This article first ran in IIE Networker magazine and appears here under an agreement with IIE (the Institute of International Education) and the authors.
In the second year of the war in Syria (2013), I sat across a table from a young engineering student in Jordan’s Zaatari refugee camp. She told me of the problems she had applying to local universities because she had been told again and again that she couldn’t even start the process because she didn’t have an official transcript. Reaching into her backpack, she pulled out a folder with a copy of a piece of paper that listed her most recent grades and courses, and said, “But see! I have just a few more classes to graduate.”
Like many refugees, this almost-engineer had secured in her backpack evidence of her substantial educational achievement. The documents were among her most prized possessions because she expected, and reasonably so, that other institutions of higher learning outside of Syria would accept them and allow her to continue her studies where she had left off. That expectation was frustrated by the realities of an admixture of the tightly regimented world of university admissions and a confusing array of bureaucratic policies that often serve to cloak prejudice and discriminatory practices against refugees.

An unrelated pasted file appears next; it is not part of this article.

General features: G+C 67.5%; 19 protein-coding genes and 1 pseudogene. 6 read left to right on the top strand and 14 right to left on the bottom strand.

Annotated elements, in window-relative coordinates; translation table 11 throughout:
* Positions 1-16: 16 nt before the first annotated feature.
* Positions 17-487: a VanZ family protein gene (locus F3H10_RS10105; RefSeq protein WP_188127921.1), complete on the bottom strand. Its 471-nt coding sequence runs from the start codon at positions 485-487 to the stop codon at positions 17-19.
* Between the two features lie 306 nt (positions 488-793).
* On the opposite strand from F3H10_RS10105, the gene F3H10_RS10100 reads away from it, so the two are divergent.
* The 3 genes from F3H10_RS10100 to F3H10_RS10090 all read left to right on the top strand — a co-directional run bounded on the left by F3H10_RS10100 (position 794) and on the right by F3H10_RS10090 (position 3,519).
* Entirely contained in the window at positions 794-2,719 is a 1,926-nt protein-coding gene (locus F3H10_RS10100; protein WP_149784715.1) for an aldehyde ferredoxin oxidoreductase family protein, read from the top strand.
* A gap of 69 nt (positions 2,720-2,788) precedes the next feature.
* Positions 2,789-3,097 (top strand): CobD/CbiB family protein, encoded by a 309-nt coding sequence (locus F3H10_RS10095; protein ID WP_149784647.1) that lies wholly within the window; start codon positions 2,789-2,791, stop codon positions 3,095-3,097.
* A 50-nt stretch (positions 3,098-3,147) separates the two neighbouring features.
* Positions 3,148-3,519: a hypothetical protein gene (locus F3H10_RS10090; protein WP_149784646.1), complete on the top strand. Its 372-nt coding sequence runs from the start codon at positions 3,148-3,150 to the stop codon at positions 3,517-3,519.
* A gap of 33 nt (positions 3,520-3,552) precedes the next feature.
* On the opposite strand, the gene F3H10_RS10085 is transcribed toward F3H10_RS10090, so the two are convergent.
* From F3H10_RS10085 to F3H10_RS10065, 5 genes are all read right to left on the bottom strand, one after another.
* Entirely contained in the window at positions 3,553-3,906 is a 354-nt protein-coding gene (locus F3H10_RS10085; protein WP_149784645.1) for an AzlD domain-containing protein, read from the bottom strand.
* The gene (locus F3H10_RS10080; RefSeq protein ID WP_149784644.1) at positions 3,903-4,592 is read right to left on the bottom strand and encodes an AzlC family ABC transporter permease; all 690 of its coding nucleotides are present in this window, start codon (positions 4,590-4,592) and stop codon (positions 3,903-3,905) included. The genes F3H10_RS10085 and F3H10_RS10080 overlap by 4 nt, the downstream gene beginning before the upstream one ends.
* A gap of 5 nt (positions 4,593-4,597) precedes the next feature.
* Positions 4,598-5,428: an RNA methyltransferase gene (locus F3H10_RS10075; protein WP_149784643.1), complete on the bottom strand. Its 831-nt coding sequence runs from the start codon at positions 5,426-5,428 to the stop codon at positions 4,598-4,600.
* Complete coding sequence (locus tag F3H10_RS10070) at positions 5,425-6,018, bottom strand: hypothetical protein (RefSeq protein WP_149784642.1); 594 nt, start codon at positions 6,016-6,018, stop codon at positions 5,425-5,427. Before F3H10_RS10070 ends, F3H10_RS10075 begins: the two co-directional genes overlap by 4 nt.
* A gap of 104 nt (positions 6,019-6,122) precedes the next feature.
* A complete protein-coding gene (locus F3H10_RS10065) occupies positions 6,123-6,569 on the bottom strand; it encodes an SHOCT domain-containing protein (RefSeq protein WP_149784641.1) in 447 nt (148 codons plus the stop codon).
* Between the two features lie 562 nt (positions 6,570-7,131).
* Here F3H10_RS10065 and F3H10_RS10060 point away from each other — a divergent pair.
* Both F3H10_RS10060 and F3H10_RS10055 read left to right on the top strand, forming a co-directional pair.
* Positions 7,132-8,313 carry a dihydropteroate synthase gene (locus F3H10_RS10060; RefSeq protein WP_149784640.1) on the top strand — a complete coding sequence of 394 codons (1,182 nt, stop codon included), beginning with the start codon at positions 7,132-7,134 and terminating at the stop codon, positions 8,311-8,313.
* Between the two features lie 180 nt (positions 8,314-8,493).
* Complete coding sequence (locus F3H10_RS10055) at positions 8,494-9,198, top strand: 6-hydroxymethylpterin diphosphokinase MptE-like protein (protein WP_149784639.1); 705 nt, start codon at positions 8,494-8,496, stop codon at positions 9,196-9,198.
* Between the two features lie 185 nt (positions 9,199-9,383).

Problems with academic documentation—items like incomplete transcripts, missing diplomas and unrecognized professional certifications—are major barriers to higher education for refugees from the war in Syria. As the war has continued, it has become even harder, costlier, and more dangerous for them to secure authenticated copies of official academic documents from Syrian university and state institutions. At the same time, due to high costs and lack of access, credential evaluation and the identification of course equivalencies, often the key to moving between systems of higher education, are out of reach for most refugee young people.